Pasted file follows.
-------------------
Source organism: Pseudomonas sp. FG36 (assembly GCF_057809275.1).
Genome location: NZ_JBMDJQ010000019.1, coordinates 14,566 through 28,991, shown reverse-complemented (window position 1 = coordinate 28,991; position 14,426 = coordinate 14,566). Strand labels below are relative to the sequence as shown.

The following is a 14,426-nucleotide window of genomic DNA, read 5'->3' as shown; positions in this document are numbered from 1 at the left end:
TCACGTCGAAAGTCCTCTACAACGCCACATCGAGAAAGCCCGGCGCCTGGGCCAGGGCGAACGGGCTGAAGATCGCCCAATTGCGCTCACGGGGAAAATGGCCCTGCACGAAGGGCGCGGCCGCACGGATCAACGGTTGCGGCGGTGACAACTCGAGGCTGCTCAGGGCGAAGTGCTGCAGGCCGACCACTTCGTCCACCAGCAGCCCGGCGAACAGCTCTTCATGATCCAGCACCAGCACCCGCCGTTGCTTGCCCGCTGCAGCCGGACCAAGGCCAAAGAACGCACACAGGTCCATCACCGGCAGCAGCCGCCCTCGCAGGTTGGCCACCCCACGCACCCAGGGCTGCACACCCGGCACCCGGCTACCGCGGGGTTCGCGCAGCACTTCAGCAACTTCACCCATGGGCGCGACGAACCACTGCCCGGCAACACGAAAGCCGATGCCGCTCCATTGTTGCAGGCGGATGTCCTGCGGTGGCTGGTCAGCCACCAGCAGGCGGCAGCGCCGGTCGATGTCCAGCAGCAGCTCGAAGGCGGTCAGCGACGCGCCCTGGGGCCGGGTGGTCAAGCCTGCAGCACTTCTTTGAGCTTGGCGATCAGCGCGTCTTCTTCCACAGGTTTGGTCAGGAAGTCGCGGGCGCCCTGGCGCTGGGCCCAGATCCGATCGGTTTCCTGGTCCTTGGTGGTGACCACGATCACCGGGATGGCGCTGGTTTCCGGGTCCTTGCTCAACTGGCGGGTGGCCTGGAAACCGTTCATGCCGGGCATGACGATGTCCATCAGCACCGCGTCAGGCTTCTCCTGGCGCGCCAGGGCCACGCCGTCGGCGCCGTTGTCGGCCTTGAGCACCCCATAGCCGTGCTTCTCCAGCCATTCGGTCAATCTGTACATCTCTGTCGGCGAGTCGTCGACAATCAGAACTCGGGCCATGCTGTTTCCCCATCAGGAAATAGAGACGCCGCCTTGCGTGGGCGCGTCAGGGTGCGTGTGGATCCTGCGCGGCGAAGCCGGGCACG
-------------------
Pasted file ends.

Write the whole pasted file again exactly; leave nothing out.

Source organism: Pseudomonas sp. FG36 (assembly GCF_057809275.1).
Genome location: NZ_JBMDJQ010000019.1, coordinates 14,566 through 28,991, shown reverse-complemented (window position 1 = coordinate 28,991; position 14,426 = coordinate 14,566). Strand labels below are relative to the sequence as shown.

The following is a 14,426-nucleotide window of genomic DNA, read 5'->3' as shown; positions in this document are numbered from 1 at the left end:
TCACGTCGAAAGTCCTCTACAACGCCACATCGAGAAAGCCCGGCGCCTGGGCCAGGGCGAACGGGCTGAAGATCGCCCAATTGCGCTCACGGGGAAAATGGCCCTGCACGAAGGGCGCGGCCGCACGGATCAACGGTTGCGGCGGTGACAACTCGAGGCTGCTCAGGGCGAAGTGCTGCAGGCCGACCACTTCGTCCACCAGCAGCCCGGCGAACAGCTCTTCATGATCCAGCACCAGCACCCGCCGTTGCTTGCCCGCTGCAGCCGGACCAAGGCCAAAGAACGCACACAGGTCCATCACCGGCAGCAGCCGCCCTCGCAGGTTGGCCACCCCACGCACCCAGGGCTGCACACCCGGCACCCGGCTACCGCGGGGTTCGCGCAGCACTTCAGCAACTTCACCCATGGGCGCGACGAACCACTGCCCGGCAACACGAAAGCCGATGCCGCTCCATTGTTGCAGGCGGATGTCCTGCGGTGGCTGGTCAGCCACCAGCAGGCGGCAGCGCCGGTCGATGTCCAGCAGCAGCTCGAAGGCGGTCAGCGACGCGCCCTGGGGCCGGGTGGTCAAGCCTGCAGCACTTCTTTGAGCTTGGCGATCAGCGCGTCTTCTTCCACAGGTTTGGTCAGGAAGTCGCGGGCGCCCTGGCGCTGGGCCCAGATCCGATCGGTTTCCTGGTCCTTGGTGGTGACCACGATCACCGGGATGGCGCTGGTTTCCGGGTCCTTGCTCAACTGGCGGGTGGCCTGGAAACCGTTCATGCCGGGCATGACGATGTCCATCAGCACCGCGTCAGGCTTCTCCTGGCGCGCCAGGGCCACGCCGTCGGCGCCGTTGTCGGCCTTGAGCACCCCATAGCCGTGCTTCTCCAGCCATTCGGTCAATCTGTACATCTCTGTCGGCGAGTCGTCGACAATCAGAACTCGGGCCATGCTGTTTCCCCATCAGGAAATAGAGACGCCGCCTTGCGTGGGCGCGTCAGGGTGCGTGTGGATCCTGCGCGGCGAAGCCGGGCACG